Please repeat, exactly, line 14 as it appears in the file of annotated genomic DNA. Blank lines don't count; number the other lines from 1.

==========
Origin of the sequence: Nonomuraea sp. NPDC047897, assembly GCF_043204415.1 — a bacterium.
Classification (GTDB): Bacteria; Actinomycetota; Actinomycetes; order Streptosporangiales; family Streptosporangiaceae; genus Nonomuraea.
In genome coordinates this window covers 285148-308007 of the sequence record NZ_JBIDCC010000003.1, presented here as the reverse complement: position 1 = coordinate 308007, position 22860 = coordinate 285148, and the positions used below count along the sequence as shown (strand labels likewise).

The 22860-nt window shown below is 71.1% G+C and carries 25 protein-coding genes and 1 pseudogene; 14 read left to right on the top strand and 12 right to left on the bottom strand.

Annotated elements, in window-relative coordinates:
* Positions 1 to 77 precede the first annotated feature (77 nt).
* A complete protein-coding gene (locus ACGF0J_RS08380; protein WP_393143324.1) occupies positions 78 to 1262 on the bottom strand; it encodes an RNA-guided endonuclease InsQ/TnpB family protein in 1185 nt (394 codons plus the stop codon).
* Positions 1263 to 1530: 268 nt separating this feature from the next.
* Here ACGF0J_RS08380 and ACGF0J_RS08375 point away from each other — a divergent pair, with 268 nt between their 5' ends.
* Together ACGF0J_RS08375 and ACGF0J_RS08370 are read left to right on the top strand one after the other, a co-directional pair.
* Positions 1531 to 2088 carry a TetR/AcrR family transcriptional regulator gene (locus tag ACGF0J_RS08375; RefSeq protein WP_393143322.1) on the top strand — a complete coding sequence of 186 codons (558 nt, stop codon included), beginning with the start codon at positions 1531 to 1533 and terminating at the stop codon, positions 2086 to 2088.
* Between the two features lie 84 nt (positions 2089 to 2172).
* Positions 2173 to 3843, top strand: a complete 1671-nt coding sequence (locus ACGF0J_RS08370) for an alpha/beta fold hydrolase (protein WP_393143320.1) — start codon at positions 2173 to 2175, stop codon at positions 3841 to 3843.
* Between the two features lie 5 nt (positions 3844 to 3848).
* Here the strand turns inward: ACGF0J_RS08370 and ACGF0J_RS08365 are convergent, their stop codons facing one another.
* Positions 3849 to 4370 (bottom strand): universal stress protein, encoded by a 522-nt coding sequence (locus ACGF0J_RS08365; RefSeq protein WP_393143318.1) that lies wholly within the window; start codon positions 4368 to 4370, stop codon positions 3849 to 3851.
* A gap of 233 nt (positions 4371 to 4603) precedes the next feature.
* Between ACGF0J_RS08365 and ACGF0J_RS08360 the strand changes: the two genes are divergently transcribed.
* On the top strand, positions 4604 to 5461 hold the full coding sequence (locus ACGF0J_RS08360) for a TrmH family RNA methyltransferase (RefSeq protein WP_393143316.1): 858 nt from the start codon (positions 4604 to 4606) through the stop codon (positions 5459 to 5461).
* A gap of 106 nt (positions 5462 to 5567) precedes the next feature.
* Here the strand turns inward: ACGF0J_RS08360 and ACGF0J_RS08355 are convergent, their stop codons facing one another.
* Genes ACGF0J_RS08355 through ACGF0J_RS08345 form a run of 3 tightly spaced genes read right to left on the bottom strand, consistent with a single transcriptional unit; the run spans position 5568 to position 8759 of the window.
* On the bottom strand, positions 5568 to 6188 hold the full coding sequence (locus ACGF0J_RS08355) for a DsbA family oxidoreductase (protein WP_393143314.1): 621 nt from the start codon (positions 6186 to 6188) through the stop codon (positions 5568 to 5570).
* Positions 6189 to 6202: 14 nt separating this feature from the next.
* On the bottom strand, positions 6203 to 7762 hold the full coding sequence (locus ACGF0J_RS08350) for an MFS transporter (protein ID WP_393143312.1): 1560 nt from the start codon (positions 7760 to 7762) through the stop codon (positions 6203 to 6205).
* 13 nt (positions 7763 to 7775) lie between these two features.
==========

* Between the two features lie 5 nt (positions 3844 to 3848).